The level design is fantastic and sprawling, the bosses are inspired, the remaster levels are cleverly and respectfully done, and man the soundtrack is fucking GOOD. 10/10 my GOTY.


  7. Spacewalk says:

    Red skies forever.

  8. Pheeze says:

    Guys, this game uses always-online DRM, Denuvo. Don’t support this release on PC, buy it on Switch or PS4.

    • Marclev says:

      Yes, I’m going to buy a Switch or PS4 to buy a platform game that I want to play because you don’t like the DRM it uses on PC. That’s going to happen.

      In other news, I am not intending to pirate it and therefore couldn’t care less what DRM it uses.

      • Uncle Fass says:

        Okay, but decades down the line when the server it needs to validate with is shut down, how will you play the game?

      • Divolinon says:

        I am not intending to pirate and therefore I certainly DO care what DRM it uses.

        Why would a pirate care about DRM anyway?

      • ColonelFlanders says:

        I’m not intending to break the law, so I don’t mind if they tap my phone, watch my browsing habits, and watch my house to see when I get up to have a piss.

        I’m not intending to bomb that plane, so I don’t mind if I get violated and my baggage rifled through at the airport.

        I’m not intending to steal that game, so i don’t mind if they force to authenticate to a server that might not be there in 5 years, while pirates can just crack it and not worry.

      • MajorLag says:

        There are pretty good reasons to care. Denuvo is horrible even by DRM standards, sometimes causing performance issues in games it is shoved into, and online-only for single player games is the kind of thing that people ought to be beaten with a hose over. That’s without getting into the general DRM problems, like the way it hurts preservation efforts and generally treats legitimate customers like criminals.

      • Porkolt says:

        I work in maritime shipping, and spend half the year on a boat. I greatly value the few hours I get to spend every day to step away from my 68 hour work week and play some games on my laptop. Unfortunately, shipboard internet is notoriously patchy, which means that online gaming is pretty much impossible. While there are many great single player games, I get pretty much shafted when they are fit with always on DRM, because that means I can’t play them.

        But hey, if I’m not planning to pirate it, why should I care?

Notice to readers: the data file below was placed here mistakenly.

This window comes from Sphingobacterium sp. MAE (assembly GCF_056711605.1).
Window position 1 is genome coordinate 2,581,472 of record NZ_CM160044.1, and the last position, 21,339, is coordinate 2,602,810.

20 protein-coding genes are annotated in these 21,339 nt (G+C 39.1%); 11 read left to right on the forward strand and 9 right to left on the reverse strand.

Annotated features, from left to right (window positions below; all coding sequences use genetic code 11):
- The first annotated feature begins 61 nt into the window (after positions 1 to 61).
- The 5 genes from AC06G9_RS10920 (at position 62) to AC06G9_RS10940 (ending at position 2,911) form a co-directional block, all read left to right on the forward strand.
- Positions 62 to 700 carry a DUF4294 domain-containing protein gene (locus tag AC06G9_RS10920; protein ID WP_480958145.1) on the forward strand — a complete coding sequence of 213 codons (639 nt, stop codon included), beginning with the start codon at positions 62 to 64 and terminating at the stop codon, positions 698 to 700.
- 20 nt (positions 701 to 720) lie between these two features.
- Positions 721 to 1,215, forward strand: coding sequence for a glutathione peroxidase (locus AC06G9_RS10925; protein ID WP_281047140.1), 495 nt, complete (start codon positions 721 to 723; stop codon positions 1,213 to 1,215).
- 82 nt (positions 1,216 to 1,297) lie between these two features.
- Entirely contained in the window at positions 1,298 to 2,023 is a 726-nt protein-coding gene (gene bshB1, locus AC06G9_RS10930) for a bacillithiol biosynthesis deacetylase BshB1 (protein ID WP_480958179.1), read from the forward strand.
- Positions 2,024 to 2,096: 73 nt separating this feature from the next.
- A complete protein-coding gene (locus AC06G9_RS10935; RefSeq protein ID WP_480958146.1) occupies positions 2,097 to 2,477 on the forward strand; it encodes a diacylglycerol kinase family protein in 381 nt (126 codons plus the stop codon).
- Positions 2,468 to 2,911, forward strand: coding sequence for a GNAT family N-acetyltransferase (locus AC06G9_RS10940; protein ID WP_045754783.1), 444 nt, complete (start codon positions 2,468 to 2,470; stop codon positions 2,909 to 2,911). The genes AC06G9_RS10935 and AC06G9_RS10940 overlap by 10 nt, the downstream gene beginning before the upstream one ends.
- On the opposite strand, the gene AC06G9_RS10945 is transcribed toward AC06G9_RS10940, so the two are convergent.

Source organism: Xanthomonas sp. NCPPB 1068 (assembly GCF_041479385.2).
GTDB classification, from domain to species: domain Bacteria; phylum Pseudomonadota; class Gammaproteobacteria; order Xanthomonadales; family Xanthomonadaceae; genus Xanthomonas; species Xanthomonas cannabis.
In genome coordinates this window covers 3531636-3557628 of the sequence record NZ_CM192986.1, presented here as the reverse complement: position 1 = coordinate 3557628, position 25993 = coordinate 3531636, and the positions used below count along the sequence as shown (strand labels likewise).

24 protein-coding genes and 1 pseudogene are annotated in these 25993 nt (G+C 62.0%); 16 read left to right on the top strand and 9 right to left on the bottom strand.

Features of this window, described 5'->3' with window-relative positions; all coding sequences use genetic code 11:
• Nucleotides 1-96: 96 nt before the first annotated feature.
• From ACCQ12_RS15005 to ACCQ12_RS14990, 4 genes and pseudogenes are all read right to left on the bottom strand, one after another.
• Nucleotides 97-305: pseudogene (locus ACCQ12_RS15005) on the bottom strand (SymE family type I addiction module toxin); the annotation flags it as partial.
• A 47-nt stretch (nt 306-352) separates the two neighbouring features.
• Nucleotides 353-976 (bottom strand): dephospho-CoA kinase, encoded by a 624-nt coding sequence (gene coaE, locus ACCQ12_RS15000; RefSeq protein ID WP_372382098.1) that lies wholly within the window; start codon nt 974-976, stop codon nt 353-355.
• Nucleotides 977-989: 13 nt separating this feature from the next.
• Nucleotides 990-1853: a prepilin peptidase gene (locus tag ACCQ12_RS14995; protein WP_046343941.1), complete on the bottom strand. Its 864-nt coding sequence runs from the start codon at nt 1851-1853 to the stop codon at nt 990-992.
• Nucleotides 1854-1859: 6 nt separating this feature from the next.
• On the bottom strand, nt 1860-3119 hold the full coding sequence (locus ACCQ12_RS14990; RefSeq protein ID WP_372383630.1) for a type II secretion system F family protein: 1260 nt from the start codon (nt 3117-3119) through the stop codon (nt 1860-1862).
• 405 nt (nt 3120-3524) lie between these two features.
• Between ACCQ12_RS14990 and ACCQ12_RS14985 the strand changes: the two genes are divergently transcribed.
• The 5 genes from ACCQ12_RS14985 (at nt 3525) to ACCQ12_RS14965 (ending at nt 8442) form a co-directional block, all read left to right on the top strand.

• Marclev says:

          To be fair, I concede that that is actually a pretty good reason to be upset about it!

        • BlueTemplar says:

          I’m curious, several years ago I had a similar issue with an unstable connection with Steam taking 30 minutes to download a 5MB patch (even though outside of Steam I could get a much faster download rate), making Steam almost impossible to use.
          (Remember that when Steam knows that there’s an update for a game, you won’t be able to play that game, even in Offline Mode, until it has been updated.)

          How well does Steam works for you?

      • BlueTemplar says:

        By this point, my personal view is that when a company uses a DRM on their product (especially one as invasive as Denuvo), then they don’t deserve the (temporary, exception, remember?) of copyright protection, and therefore I don’t feel any moral issues with pirating that product.
        You might think that position is a bit extreme, but have you considered the following issue with DRM?
        link to

  9. Spacewalk says:

    I thought that Jazz Jackrabbit was supposed to have a gun. Did the stupid chief take it away from him?

  10. Marclev says:

    Played an hour of this and returned it. Not because of the DRM (although there seems to be plenty enough people upset about that), but because from the moment it started with “Green Hill Zone Act 1” (I had to check I was playing the right game!), it didn’t feel to me like it offered enough new on the games I played over 20-odd years ago on the Sega consoles to warrant the £15 price tag.

    The stages I played (Green Hill, Chemical Factory, Flying Battery, err The TV One) felt recycled from previous games and yes they had some innovations and fun gimmicks in them, but not enough to keep me interested.